[ we could all probably learn a thing or two in terms of time management and academic excellence from Anjali, me especially for that test I should be studying for]

4. Do you feel confident representing our country and local Twitter on such a global platform?

I don’t entirely see myself as a good representative for South Africa on Twitter, mainly because I am part of such a small minority. I’m Indian and a medical student, two things that most South Africans are not. If someone were to ask me to identify the best aspects of SA Twitter, I’d point them to every black person on there because black people are incredibly funny and encompass the true essence of SA spirit and culture. Black Twitter is definitely the fun portion of Twitter. I’ve learned a lot from South African black Twitter myself and I always laugh at their tweets (when they’re in English lolololol). I find Cape Town is a bit more relatable to me, and I think I fit in well with the local Twitter crowd (although I don’t have many friends on the platform). I’d feel more confident representing local Twitter. Overall, I just try to express my more general thoughts and experiences as a student, a person in their 20s, a person of colour, et cetera. I do this so that I can appeal to and be relatable to more people.

[As a fellow South African Indian woman, I thank you for your representation of us]

5. Which of your tweets did you never expect to go viral and why?

I never expect any of my tweets to go viral, to be honest. When one of them does I’m always so surprised. Sometimes I’ll craft a tweet and put a lot of effort into wording it just right and I think, “This is hilarious, it’s definitely going to go viral.” Those ones never do. Instead, it’s always the ones that require minimal thought and effort that blow up. I’ve never understood why that is and I never will, but such is the unpredictable nature of virality.

[It never is the tweets we think it will be]

6. How does your family feel about the fame surrounding you? 

The thing is, I’m not famous because no one recognises me in person and my popularity on Twitter doesn’t impact my life in a way that my family would recognise. Therefore, they don’t have any strong feelings about my Twitter “fame”. Sometimes they’ll ask me how many followers I currently have, and when I tell them they’re temporarily in awe, but the conversation moves on swiftly. My cousins sometimes talk about my Twitter, but again, it’s never a big deal to me.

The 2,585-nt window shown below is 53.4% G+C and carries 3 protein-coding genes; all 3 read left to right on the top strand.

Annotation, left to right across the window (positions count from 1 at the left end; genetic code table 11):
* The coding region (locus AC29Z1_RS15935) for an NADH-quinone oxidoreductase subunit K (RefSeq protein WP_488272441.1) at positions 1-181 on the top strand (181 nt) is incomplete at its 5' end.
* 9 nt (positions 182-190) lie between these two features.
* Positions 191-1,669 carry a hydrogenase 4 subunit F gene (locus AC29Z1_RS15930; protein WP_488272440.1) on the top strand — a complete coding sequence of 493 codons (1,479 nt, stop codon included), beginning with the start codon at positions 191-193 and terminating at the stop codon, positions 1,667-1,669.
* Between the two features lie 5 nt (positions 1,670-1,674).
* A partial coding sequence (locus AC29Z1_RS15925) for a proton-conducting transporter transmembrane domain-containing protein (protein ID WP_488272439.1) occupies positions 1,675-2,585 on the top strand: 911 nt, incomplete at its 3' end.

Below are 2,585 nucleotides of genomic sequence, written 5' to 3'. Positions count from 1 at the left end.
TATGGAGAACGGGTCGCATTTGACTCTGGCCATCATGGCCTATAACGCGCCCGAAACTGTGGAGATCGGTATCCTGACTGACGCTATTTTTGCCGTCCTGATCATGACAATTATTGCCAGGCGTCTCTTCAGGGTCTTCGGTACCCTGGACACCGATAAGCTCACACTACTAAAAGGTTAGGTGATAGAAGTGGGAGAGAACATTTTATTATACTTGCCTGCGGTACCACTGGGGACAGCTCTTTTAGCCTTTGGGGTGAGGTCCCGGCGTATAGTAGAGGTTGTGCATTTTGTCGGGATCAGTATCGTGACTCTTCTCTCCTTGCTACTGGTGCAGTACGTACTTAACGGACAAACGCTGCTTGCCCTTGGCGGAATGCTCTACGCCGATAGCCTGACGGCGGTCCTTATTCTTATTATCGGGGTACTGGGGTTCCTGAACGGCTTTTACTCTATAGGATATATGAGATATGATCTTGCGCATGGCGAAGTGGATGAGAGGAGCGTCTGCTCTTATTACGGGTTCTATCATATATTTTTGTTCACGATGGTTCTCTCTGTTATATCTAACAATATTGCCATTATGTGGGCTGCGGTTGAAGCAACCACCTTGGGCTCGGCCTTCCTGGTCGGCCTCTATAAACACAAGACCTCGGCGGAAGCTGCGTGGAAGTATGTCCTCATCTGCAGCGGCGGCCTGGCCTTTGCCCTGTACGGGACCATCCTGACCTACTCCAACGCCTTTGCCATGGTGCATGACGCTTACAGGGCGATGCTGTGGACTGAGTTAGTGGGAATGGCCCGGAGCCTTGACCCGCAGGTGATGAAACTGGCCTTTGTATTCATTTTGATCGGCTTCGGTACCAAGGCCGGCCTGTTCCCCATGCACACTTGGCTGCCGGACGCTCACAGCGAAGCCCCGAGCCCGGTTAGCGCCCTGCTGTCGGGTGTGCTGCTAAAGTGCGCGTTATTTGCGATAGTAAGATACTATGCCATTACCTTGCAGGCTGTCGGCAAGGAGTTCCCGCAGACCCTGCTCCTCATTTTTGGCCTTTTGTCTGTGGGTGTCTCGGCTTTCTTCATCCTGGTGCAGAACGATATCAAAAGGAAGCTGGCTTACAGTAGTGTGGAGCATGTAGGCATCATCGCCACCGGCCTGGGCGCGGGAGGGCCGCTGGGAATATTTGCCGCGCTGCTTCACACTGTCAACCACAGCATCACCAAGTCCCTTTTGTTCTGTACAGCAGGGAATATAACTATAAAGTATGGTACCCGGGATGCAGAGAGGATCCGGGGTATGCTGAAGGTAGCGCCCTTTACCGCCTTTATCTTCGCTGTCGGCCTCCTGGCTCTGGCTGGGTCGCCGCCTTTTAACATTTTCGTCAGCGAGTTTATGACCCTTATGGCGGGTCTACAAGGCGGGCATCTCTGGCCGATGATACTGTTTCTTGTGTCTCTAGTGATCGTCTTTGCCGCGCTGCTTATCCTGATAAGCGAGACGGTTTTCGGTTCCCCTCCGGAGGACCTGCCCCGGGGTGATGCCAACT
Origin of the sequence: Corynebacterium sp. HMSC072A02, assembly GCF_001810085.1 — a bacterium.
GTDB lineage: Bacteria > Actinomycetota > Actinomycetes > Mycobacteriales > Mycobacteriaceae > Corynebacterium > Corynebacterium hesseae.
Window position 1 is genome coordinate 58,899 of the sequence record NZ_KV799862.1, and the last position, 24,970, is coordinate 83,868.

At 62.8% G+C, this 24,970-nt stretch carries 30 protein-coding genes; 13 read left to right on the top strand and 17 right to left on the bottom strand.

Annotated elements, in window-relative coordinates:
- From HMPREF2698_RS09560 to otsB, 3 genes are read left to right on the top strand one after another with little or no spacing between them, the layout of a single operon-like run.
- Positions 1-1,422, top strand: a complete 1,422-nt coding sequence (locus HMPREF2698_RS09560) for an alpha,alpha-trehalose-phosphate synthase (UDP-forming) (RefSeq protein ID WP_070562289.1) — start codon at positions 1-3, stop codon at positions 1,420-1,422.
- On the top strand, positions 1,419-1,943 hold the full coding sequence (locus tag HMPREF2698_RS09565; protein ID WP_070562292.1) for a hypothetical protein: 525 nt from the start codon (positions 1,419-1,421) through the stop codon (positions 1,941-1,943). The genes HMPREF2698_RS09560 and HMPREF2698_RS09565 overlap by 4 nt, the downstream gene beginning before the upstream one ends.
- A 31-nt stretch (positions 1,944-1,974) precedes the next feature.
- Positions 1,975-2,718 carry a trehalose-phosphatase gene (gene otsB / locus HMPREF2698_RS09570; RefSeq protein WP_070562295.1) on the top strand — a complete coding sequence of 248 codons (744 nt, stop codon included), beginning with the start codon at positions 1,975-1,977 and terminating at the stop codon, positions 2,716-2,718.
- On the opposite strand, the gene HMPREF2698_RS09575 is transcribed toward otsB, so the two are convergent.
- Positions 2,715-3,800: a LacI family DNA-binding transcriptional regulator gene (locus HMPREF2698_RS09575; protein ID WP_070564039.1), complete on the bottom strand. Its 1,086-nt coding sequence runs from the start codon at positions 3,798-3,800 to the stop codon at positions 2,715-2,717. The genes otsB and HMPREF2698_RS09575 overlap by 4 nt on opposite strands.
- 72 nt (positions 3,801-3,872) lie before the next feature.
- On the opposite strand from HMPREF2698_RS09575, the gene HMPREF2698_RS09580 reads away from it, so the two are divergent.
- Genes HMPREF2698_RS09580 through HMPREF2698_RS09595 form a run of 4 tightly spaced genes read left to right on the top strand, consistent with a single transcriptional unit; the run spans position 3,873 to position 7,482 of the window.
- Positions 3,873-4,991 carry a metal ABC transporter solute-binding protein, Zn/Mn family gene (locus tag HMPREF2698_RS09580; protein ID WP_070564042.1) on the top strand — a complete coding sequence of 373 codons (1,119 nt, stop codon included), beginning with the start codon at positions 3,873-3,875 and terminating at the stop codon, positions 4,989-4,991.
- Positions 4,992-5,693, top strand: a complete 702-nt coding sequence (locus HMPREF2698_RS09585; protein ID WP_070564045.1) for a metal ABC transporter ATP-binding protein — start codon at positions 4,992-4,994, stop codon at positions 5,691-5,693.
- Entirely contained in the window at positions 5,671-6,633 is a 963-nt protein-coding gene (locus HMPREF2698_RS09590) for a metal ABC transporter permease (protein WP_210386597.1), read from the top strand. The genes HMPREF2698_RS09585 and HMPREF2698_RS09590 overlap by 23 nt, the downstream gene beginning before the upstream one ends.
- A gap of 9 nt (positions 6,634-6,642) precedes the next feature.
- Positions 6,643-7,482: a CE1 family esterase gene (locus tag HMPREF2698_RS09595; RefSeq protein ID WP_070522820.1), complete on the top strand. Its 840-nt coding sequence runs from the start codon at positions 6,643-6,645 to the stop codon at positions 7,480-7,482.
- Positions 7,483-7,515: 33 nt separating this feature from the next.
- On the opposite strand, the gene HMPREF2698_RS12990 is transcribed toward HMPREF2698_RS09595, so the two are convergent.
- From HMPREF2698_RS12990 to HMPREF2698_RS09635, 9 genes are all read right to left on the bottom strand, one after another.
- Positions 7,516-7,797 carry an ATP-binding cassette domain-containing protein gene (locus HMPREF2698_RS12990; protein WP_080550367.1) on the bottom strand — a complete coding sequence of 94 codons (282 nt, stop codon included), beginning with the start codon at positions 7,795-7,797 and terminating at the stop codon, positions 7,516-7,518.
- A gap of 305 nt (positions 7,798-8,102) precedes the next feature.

[ I can’t imagine how many times your tweets have ended up as WhatsApp stories]

7. Do you often get dragged for being a “Tweleb” by your friends? 

I do, all the time. My friends Azrah and Hoosain exaggerate how “famous” I am at least once a day and talk about how they want to meet Kanye West through me, stuff like that. When someone else mentions in person that I’m popular on Twitter, I know that as soon as that person walks away I’m going to get dragged. I won’t lie, it’s pretty funny when they do that and I always fail to keep a straight face.

[when you do meet Kanye, please ask him to stop designing whatever he has been tweeting lately, for the greater good, we need you!]

8. Is there now a pressure to always be tweeting relatable and popular content?

Sometimes. I go through phases where I can come up with lots of good tweets every day for weeks, but other times life becomes stressful and busy and I struggle to think of something good to tweet. I often start to panic if I can’t come up with a good tweet, but I try to draft at least one per day to maintain my account and give people a reason to keep following me.

[She’s human too guys!]

9. When can we expect Anjali merch (I am not kidding)?

Probably never! If anyone is interested, I do embroidery as a hobby and take custom orders. I’ll have a website soon (www.anjalaaay.com) through which you can place orders.